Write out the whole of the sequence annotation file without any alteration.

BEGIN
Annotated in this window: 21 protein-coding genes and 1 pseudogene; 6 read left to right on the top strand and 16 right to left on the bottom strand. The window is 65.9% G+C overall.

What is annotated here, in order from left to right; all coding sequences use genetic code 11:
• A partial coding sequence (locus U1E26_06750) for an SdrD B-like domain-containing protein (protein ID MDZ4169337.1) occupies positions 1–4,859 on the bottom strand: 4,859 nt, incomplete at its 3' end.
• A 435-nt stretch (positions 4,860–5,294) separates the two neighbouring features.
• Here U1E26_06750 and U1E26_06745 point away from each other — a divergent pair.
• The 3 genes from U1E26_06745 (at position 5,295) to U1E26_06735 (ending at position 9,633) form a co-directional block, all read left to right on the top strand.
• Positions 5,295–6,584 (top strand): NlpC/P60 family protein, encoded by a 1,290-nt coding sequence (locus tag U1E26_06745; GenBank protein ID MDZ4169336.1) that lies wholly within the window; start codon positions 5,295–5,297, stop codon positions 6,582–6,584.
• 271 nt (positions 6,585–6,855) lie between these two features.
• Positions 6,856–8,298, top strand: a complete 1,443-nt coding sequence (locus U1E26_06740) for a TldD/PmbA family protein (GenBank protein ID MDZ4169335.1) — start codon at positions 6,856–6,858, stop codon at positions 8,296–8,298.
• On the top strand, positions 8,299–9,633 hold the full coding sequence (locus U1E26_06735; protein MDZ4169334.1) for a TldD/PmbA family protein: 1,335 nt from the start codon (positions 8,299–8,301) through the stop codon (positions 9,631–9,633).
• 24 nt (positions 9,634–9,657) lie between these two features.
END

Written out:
Annotated in this window: 21 protein-coding genes and 1 pseudogene; 6 read left to right on the top strand and 16 right to left on the bottom strand. The window is 65.9% G+C overall.

What is annotated here, in order from left to right; all coding sequences use genetic code 11:
• A partial coding sequence (locus U1E26_06750) for an SdrD B-like domain-containing protein (protein ID MDZ4169337.1) occupies positions 1–4,859 on the bottom strand: 4,859 nt, incomplete at its 3' end.
• A 435-nt stretch (positions 4,860–5,294) separates the two neighbouring features.
• Here U1E26_06750 and U1E26_06745 point away from each other — a divergent pair.
• The 3 genes from U1E26_06745 (at position 5,295) to U1E26_06735 (ending at position 9,633) form a co-directional block, all read left to right on the top strand.
• Positions 5,295–6,584 (top strand): NlpC/P60 family protein, encoded by a 1,290-nt coding sequence (locus tag U1E26_06745; GenBank protein ID MDZ4169336.1) that lies wholly within the window; start codon positions 5,295–5,297, stop codon positions 6,582–6,584.
• 271 nt (positions 6,585–6,855) lie between these two features.
• Positions 6,856–8,298, top strand: a complete 1,443-nt coding sequence (locus U1E26_06740) for a TldD/PmbA family protein (GenBank protein ID MDZ4169335.1) — start codon at positions 6,856–6,858, stop codon at positions 8,296–8,298.
• On the top strand, positions 8,299–9,633 hold the full coding sequence (locus U1E26_06735; protein MDZ4169334.1) for a TldD/PmbA family protein: 1,335 nt from the start codon (positions 8,299–8,301) through the stop codon (positions 9,631–9,633).
• 24 nt (positions 9,634–9,657) lie between these two features.